We have a new report out today, a typology of Americans’ engagement with public libraries. It caps off the past three years of research the Pew Research Center has produced on the topic of public libraries’ changing role in Americans’ lives and communities.
Some of the main findings:
- Americans’ library habits do not exist in a vacuum: People’s connection—or lack of connection—with public libraries is part of their broader information and social landscape. As a rule, people who have extensive economic, social, technological, and cultural resources are also more likely to use and value libraries as part of those networks.
- Life stage and special circumstances are linked to increased library use and higher engagement with information: Deeper connections with public libraries are often associated with key life moments such as having a child, seeking a job, being a student, and going through a situation in which research and data can help inform a decision.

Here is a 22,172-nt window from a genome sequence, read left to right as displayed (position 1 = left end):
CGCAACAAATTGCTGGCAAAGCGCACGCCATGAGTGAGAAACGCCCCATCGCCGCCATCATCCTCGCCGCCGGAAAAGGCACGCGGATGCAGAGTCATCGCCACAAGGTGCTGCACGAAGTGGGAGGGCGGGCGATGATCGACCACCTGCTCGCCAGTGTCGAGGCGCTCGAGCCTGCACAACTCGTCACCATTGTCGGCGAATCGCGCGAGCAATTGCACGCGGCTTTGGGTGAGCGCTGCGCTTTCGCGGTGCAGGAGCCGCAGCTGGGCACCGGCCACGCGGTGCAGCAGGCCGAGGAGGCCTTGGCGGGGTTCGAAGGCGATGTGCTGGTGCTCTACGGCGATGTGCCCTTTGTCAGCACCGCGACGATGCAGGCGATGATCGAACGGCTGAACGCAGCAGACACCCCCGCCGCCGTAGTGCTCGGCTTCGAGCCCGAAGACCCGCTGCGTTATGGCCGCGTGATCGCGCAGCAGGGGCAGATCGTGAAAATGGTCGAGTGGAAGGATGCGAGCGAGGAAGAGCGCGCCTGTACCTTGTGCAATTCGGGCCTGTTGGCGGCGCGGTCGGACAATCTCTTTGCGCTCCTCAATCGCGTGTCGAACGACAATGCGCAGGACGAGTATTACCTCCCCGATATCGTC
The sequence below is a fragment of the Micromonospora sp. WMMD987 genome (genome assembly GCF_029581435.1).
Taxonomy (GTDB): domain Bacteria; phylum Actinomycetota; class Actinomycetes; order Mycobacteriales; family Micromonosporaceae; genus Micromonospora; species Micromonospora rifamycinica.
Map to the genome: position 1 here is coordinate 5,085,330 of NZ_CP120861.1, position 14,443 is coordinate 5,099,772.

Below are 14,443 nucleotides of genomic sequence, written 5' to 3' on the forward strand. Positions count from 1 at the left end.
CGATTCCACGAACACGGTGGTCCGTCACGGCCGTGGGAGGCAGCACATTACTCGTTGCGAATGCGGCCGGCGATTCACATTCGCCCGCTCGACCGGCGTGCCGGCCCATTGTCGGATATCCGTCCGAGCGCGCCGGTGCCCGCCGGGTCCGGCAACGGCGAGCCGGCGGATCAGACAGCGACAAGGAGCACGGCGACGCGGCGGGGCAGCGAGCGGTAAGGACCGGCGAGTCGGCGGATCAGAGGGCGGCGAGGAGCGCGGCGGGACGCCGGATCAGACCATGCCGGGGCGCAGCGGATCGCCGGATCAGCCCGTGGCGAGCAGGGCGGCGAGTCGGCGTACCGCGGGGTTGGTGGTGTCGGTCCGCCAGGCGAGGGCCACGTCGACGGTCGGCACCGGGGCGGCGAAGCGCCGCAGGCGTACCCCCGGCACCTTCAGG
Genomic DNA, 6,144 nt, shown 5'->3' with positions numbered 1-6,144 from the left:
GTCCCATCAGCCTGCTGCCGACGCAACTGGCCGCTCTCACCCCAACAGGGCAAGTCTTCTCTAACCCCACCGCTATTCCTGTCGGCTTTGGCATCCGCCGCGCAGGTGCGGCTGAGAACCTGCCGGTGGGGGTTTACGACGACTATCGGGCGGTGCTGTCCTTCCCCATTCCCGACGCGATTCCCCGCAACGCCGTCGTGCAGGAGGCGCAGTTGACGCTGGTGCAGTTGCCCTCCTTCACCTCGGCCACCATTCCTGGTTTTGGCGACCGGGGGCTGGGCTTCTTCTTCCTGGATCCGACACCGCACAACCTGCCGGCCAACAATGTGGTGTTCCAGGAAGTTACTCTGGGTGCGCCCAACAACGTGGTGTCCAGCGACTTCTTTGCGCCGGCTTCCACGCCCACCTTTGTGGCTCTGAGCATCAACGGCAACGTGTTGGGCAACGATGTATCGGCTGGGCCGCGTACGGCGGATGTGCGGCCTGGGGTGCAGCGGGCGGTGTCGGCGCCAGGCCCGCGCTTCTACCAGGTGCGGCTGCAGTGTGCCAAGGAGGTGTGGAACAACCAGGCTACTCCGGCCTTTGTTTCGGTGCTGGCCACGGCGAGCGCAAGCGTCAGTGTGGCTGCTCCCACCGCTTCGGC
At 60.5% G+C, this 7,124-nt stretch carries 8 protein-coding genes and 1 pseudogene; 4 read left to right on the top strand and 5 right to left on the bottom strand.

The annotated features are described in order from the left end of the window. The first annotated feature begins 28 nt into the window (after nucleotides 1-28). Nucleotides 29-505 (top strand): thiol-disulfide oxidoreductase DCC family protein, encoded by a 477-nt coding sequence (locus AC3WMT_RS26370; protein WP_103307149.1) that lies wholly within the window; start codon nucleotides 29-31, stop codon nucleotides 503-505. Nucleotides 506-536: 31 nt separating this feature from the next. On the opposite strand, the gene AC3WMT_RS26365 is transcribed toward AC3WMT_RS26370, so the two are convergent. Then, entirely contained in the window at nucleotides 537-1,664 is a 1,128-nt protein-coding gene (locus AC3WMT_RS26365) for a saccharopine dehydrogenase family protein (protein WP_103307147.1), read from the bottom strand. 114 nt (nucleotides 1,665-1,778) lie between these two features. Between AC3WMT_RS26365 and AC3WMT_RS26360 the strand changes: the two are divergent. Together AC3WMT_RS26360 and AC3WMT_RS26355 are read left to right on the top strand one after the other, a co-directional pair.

- Technology users are generally library users: A common narrative is that Americans are turning away from libraries because of newer technology, but the data shows that most highly-engaged library users are also big technology users.
Check out the full report on our website! And if you’re curious about the basic data, this earlier report summarizes the measures we used to explore Americans’ engagement with public libraries.